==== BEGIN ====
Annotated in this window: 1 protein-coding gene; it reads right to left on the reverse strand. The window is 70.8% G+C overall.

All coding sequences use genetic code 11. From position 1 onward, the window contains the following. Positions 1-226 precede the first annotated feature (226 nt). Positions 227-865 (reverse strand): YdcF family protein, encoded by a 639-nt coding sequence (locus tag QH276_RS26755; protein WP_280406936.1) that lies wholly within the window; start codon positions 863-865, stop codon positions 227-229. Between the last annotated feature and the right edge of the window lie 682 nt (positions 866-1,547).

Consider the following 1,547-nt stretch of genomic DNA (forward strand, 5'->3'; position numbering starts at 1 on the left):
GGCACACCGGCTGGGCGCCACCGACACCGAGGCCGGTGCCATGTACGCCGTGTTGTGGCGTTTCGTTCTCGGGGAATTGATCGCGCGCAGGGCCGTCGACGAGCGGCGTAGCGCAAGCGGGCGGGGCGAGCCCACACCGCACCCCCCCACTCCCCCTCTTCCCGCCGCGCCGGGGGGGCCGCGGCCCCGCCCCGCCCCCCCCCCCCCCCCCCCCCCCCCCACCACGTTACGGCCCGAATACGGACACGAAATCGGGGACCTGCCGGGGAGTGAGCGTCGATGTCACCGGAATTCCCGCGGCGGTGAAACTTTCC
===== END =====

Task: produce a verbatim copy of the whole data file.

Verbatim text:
Annotated in this window: 1 protein-coding gene; it reads right to left on the reverse strand. The window is 70.8% G+C overall.

All coding sequences use genetic code 11. From position 1 onward, the window contains the following. Positions 1-226 precede the first annotated feature (226 nt). Positions 227-865 (reverse strand): YdcF family protein, encoded by a 639-nt coding sequence (locus tag QH276_RS26755; protein WP_280406936.1) that lies wholly within the window; start codon positions 863-865, stop codon positions 227-229. Between the last annotated feature and the right edge of the window lie 682 nt (positions 866-1,547).

Consider the following 1,547-nt stretch of genomic DNA (forward strand, 5'->3'; position numbering starts at 1 on the left):
GGCACACCGGCTGGGCGCCACCGACACCGAGGCCGGTGCCATGTACGCCGTGTTGTGGCGTTTCGTTCTCGGGGAATTGATCGCGCGCAGGGCCGTCGACGAGCGGCGTAGCGCAAGCGGGCGGGGCGAGCCCACACCGCACCCCCCCACTCCCCCTCTTCCCGCCGCGCCGGGGGGGCCGCGGCCCCGCCCCGCCCCCCCCCCCCCCCCCCCCCCCCCCACCACGTTACGGCCCGAATACGGACACGAAATCGGGGACCTGCCGGGGAGTGAGCGTCGATGTCACCGGAATTCCCGCGGCGGTGAAACTTTCC